(Justice Jerome Reisman granted the applicants permission to present their case to the zoning board, but stated that he expected a status conference on May 13.)
The Record asked the zoning board attorney to explain upon what legal basis he had determined that it would not be necessary for the board members in question to recuse themselves. Mr. Luskin replied that he is not required to make legal rulings known to the public, only to the board. The Record then asked board chairman Dennis Grossman if he could shed light on the matter. Finally, it came out that since the attorney had concluded that neither board member had anything to gain financially from the transaction or had property abutting 2 Potters Lane, recusement was not deemed essential.
Board member Steve Markowitz, while stating that he considered his fellow board members to be ethical individuals, asked the chairperson to further explore the issue of recusement.
Community member Josie Pizer challenged the board to do as other communities have done around the country and “level the playing field” to protect the rights of residents as well as to consider the needs of religious institutions. She cited cases where local zoning boards have ruled against religious institutions and won in appeals courts. She urged board members to read the book, God vs. Gavel by attorney Marci Hamilton, that asserts that the RLUPA has been misinterpreted resulting in religious institutions gaining an upper hand in disputes while “showing disregard for the public good.” According to Ms. Pizer, the applicable part of the book to this case is the assertion that “There is no constitutional right to harm others simply because the conduct is religiously motivated.”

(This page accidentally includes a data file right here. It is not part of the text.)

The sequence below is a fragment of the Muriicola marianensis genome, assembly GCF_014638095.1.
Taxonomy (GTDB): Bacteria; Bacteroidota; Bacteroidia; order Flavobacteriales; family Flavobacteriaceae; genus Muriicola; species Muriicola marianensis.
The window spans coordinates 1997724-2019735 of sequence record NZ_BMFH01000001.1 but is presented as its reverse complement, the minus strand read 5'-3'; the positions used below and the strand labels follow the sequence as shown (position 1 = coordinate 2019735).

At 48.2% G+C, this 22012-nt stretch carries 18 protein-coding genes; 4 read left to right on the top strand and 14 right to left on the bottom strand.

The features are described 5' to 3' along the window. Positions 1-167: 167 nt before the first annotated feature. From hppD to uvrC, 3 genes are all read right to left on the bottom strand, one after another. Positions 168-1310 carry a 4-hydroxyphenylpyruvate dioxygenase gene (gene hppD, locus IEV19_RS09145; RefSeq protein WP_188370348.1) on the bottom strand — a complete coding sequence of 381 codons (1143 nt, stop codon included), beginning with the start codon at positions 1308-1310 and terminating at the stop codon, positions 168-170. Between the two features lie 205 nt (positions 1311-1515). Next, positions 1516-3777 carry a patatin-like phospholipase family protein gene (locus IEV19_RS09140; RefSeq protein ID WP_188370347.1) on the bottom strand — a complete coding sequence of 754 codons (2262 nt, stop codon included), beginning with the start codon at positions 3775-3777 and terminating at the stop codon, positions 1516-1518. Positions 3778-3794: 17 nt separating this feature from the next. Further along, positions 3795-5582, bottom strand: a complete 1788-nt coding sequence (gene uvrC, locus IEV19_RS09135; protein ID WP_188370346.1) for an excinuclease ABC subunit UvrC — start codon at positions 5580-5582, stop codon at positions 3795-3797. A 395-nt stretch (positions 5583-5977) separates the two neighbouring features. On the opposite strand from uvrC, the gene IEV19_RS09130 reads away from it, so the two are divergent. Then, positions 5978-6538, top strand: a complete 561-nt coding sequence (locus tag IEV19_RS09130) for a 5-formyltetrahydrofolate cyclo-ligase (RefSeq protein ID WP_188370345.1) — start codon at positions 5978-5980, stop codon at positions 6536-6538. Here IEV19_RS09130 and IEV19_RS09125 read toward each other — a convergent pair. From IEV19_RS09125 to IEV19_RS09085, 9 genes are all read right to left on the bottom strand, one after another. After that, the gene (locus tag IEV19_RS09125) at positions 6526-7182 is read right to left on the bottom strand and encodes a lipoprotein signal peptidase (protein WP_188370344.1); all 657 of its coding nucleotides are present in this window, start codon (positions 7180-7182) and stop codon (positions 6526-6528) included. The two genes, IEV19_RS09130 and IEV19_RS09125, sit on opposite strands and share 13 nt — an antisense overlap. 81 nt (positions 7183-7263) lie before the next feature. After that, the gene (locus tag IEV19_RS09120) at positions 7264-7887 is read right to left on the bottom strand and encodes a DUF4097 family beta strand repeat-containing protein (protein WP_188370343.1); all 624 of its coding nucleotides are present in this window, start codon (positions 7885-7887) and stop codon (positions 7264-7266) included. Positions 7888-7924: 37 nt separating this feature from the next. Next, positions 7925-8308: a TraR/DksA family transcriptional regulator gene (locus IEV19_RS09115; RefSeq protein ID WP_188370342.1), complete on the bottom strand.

The attorney for the applicant asked the board to grant all variances that evening.
The board ruled that it would continue the hearing at its next meeting on June 4.